Post-Hospital Syndrome

     19.6% of Medicare beneficiaries are readmitted within 30 days

     Readmission reasons infrequently match index hospitalization reasons

     HF: 65% AMI: 90%  Pneumonia: 78% COPD: 64%

     Younger patients are also vulnerable  11% readmitted within 30 days  42% unrelated to index admission

    Krumholz HM. N Engl J Med 2013;368(2):100-102. Dharmarajan K et al. JAMA. 2013;309:355-363. Jencks SF et al. N Engl J Med. 2009;360:1418-1428. Dreyer RP et al. Circulation. 2015;132:158-166.

    © American College of Clinical Pharmacy 3

  • Inside the “Readmission” Metric

     Only 16% of readmissions graded as preventable

     30 day readmission rates are heavily influenced by the patient population

     Race: 13% increase  High minority populations: 23% increase for all races  Safety net hospitals 60% more likely to be penalized

     ED Treat-and-release visits within 30 days:  7.5% of discharges

    Van Walraven C et al. CMAJ. 2011;183;E1067-1072. Vashi AA et al. JAMA. 2013;309:L364-371. Joynt KE et al. JAMA. 2011;305:375-681. Epstein AM et al. N Engl J Med. 2011;365:3387-2295. Boozary AS et al. JAMA. 2015;314:347-348.

    Hospital A 30 Day Readmissions

    0%

    10%

    20%

    30%

    40%

    50%

    60%

    70%

    80%

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    Related to Index Admission

    25%

    75%

    Non- Preventable

    Preventable

    Hospital A

    Home

    Hospital B

    Hospital C

    PCP

    Specialist

    Fragmentation & Conflict of Care  Medicare beneficiaries:  See median of 2 PCPs in a 2 year window  See median of 5 specialists

     Medicare beneficiaries with Heart Failure:  See mean of 15 providers a year  17% report conflicting advice from providers  44% prescribed 3 or more diet restrictions

    Riegel B et al. Circulation. 2009;120:1141-1163. Pham HH et al. N Engl J Med. 2007. 356;1130-1139.

    Summarizing TOC Barriers

     30 Day readmissions:  Reflective of a patient’s global health more than quality

    performance on a disease state  Not all preventable  Vary in incidence with the population served  Enhanced by our system’s fragmentation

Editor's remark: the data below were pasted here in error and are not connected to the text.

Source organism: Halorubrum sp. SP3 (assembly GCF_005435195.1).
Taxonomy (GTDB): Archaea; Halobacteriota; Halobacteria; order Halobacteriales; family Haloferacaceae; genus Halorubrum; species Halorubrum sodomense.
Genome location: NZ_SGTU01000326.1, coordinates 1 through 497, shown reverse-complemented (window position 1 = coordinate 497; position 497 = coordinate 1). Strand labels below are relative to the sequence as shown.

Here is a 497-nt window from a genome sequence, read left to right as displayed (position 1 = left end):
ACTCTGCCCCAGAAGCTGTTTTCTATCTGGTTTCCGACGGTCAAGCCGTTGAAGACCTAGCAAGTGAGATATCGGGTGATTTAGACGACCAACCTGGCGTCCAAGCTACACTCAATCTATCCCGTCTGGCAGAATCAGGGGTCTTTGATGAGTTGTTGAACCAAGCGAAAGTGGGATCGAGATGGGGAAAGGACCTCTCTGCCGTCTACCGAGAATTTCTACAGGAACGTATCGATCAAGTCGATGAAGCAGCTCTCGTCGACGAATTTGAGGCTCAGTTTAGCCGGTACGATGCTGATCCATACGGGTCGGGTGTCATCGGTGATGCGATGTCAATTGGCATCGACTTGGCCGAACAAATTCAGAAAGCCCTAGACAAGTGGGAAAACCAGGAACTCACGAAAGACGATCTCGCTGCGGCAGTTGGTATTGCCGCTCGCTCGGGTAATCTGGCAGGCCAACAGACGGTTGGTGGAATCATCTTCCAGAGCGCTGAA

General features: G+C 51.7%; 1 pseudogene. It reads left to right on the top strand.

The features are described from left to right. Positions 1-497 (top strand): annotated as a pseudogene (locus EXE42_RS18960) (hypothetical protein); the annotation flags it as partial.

 Not the only metric that defines a TOC model’s success

    Learning Objective

     Evaluate established inpatient-focused care transition models

    © American College of Clinical Pharmacy 4

  • Audience Response

     Which TOC model is validated in multiple hospitals/populations in rigorous, outcome- based trials?

     Coleman Care Transitions

     Project RED

     PROJECT BOOST

    Rennke S, et al. Ann Intern Med. 2013;158:433-440. Herner SJ et al. PSAP Transitions of Care. 2014. Chronic Illness. Book 2:79-97.

    Components of TOC Models

    1. Secure institutional support 2. Define multidisciplinary team

     Engage key community stakeholders outside institution

    3. Develop specific goals  Define metrics of success for each goal

    4. Collect baseline data of current performance  Root cause analysis

    5. Create intervention

    Project BOOST Implementation Guide to Improve Care Transitions. First Edition. 2008. http://www.hospitalmedicine.org/Web/Quality_Innovation/Implementation_Toolkits/Project_BOOST/Web/Quality___Innovation/Imp lementation_Toolkit/Boost/First_Steps/Implementation_Guide.aspx. Accessed July 2015.

    Readmission Root Cause Analysis

    “It is clear that there are multiple factors along the care continuum that impact readmissions, and identifying the

    key drivers of readmissions for a hospital and its downstream providers is the first step towards

    implementing the appropriate interventions necessary for reducing readmissions.”

     Interview all 30 day readmissions for 1 month  Quantify and characterize precipitation

    factors in an institution’s population CMS Community-Based Care Transition Program. http://innovation.cms.gov/initiatives/CCTP/. Accessed July 2015. CMS Community-Based Care Transition Program. http://innovation.cms.gov/resources/CCTP_HowtoApply.html. Accessed July 2015.

    Components of TOC Models

    1. Education on medication and self-care skills 2. Early post-discharge patient communication

    1. Schedule Follow up appointments and tests 2. Phone call

    3. Identification of and action for “Red Flag” symptoms

    4. Quick and complete written communication with outpatient providers

    Paper ≠ Education

     Written and Verbal discharge instructions  ~50% of all instructions are able to be recalled or

    understood  14-50% understood self care instructions  ~1/3 could not name 1 symptom of an acute

    exacerbation  ~1/3 take all medicati